“The responsible use of technology offers concrete ways to make humanitarian assistance more effective, efficient and accountable and can, in turn, directly reduce vulnerability and strengthen resilience. Finding ways for advances in technology to serve the most vulnerable is a moral imperative; a responsibility, not a choice.

World Disasters Report offers detailed discussion of many challenges in humanitarian technology which, left unaddressed, could temper the enthusiasm for such new technologies. Greater information sharing and more data collection bring risks of information misuse and compromised data security and privacy. Concerns over data protection and the security of information sources are legitimate, but the actual risk may vary and need to be carefully analysed in relation to benefits.”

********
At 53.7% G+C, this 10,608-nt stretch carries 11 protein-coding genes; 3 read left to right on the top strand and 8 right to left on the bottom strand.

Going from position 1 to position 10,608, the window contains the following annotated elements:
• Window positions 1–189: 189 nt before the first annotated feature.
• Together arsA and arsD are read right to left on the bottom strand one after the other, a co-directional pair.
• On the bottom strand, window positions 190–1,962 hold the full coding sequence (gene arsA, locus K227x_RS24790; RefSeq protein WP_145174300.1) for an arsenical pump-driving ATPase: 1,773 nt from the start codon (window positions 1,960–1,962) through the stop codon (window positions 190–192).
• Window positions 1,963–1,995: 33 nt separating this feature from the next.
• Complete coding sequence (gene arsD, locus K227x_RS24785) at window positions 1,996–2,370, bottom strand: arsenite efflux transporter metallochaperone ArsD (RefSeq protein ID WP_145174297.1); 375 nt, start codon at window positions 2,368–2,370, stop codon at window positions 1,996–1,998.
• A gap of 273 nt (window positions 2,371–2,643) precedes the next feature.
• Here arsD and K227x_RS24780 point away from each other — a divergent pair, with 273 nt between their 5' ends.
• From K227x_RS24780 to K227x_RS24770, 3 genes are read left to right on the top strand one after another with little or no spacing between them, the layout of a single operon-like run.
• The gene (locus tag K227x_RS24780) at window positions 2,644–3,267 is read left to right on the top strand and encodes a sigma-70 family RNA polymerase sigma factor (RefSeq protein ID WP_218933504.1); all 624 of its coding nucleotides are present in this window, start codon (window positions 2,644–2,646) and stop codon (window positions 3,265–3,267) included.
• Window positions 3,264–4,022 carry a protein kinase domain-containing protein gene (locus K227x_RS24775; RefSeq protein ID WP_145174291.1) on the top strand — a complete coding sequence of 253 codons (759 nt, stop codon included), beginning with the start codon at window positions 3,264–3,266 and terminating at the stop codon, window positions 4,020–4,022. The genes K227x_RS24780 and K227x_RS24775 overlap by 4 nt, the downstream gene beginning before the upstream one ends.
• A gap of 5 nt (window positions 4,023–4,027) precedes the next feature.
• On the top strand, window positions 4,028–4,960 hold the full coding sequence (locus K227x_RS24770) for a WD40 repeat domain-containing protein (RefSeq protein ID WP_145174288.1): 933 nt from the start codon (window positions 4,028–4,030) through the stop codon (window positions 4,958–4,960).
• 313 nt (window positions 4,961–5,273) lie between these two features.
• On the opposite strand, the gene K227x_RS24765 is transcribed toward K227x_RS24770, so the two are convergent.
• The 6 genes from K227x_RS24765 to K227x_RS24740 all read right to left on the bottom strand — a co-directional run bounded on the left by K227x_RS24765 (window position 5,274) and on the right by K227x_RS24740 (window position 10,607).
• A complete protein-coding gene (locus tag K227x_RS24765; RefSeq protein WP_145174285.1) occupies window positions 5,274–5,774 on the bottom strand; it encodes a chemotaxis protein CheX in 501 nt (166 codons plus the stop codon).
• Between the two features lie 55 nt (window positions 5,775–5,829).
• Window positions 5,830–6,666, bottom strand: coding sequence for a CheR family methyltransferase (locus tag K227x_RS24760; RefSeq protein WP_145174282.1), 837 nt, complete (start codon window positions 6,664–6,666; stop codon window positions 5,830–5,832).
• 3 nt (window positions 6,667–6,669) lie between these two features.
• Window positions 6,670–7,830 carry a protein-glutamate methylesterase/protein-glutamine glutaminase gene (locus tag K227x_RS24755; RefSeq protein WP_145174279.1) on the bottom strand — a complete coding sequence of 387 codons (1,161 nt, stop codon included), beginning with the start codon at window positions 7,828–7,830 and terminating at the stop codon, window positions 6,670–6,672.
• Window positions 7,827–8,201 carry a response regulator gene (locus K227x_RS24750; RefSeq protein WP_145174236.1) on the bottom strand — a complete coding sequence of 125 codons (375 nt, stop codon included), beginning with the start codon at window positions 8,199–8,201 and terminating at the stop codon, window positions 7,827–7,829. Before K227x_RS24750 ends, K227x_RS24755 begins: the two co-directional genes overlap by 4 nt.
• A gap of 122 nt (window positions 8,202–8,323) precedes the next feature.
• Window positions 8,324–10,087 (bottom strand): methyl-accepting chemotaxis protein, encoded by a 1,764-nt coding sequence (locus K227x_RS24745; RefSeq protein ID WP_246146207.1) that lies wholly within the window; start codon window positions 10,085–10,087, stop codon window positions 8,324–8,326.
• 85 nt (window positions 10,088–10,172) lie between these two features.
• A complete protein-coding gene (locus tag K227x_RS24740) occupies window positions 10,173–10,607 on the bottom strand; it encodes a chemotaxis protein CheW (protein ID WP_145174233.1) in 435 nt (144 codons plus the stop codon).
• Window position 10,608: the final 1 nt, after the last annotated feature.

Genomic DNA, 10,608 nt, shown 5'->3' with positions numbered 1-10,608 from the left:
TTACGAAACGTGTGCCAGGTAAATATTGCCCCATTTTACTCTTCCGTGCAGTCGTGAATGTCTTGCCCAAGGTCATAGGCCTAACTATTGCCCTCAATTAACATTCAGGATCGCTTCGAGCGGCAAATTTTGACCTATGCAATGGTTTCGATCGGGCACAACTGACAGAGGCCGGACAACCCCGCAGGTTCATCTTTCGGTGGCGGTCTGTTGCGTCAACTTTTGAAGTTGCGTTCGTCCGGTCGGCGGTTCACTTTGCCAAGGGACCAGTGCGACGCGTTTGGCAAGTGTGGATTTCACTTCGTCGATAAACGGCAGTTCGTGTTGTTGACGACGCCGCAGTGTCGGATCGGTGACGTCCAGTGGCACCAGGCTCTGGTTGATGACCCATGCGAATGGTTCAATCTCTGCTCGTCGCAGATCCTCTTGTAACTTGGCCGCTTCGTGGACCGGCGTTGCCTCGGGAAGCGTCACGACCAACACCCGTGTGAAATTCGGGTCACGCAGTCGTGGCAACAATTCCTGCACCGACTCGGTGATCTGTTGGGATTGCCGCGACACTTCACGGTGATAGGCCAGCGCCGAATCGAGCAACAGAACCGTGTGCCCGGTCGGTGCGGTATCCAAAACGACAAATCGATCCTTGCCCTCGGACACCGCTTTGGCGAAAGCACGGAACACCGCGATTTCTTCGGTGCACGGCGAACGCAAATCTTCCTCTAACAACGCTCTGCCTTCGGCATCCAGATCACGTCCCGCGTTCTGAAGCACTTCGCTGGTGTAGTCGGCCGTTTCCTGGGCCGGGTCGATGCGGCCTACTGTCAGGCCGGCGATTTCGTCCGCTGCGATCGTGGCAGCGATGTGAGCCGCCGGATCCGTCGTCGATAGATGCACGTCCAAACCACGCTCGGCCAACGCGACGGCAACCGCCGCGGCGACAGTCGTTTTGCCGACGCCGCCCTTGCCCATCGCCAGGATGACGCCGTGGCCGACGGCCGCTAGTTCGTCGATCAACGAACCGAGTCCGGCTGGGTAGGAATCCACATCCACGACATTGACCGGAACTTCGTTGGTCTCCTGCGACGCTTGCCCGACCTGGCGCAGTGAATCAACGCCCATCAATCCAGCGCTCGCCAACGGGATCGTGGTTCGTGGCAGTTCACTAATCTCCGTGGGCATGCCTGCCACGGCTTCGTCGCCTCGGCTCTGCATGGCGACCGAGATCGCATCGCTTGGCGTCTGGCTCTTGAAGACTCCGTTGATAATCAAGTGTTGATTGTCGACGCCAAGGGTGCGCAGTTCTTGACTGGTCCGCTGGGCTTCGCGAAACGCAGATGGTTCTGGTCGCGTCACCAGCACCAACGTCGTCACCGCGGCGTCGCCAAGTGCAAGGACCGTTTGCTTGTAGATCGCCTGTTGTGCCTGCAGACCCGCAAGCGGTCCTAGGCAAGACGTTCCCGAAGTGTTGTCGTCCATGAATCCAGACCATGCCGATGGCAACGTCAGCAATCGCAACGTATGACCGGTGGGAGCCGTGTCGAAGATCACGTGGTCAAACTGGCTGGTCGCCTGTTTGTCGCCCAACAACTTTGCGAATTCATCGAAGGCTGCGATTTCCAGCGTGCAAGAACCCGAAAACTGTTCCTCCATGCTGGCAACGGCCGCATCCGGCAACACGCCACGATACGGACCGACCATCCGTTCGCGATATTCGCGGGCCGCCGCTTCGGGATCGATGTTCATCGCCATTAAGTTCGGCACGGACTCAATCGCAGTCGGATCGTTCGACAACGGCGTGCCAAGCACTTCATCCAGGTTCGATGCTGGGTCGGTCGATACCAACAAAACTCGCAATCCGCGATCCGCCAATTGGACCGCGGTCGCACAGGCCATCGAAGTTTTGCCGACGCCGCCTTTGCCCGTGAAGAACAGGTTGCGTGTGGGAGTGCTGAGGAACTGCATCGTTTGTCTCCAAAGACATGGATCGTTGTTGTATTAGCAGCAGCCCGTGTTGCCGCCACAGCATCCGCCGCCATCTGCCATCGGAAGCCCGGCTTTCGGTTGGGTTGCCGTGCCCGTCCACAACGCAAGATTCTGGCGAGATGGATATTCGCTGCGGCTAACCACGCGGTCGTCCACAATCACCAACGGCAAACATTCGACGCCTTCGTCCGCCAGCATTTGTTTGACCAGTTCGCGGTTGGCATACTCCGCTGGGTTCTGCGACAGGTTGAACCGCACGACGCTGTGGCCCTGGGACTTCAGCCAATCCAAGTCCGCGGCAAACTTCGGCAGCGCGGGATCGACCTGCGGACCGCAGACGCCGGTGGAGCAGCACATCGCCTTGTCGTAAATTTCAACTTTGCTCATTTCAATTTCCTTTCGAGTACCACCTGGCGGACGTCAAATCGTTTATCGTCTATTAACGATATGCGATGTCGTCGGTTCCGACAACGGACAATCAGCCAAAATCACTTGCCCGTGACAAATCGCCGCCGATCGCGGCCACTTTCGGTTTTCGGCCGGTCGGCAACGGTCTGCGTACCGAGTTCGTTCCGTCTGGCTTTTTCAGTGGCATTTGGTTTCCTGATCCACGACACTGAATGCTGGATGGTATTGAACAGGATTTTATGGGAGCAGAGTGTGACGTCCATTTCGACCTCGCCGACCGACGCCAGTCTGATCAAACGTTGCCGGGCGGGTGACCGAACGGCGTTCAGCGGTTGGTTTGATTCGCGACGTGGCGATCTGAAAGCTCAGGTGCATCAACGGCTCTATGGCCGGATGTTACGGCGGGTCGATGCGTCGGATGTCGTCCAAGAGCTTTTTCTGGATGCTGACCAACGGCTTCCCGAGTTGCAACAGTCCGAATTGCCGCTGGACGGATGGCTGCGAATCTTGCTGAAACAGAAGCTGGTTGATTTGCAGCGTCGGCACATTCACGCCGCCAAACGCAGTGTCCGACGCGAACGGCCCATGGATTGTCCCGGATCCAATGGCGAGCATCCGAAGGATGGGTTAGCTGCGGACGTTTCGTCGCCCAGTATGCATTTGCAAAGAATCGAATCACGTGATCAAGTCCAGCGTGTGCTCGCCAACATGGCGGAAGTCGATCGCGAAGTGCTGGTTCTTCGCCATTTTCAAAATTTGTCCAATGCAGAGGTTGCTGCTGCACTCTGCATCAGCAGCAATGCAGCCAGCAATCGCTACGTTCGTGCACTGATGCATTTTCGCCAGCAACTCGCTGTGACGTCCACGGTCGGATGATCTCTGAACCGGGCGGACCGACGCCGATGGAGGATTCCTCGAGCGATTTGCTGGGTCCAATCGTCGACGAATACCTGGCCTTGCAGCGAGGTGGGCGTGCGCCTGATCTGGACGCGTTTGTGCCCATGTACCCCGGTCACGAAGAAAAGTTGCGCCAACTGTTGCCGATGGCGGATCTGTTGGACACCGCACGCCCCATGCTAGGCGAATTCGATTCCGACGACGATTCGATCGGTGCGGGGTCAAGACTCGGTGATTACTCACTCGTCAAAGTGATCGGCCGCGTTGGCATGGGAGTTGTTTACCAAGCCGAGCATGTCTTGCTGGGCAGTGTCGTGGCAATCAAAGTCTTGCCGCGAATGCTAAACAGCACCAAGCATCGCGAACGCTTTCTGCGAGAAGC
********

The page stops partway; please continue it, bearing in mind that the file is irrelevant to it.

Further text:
To read more, access the full report here:

How AI, Twitter and Digital Volunteers are Transforming Humanitarian Disaster Response

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Great article by Katie Collins on on how the Standby Task Force, QCRI, UN OCHA, the Digital Humanitarian Network (DHN) and others worked together to use the new tool MicroMappers in response to the earthquake that took place in Pakistan on September 24th, 2013. A big thank you to our 100 volunteers that took part in the response!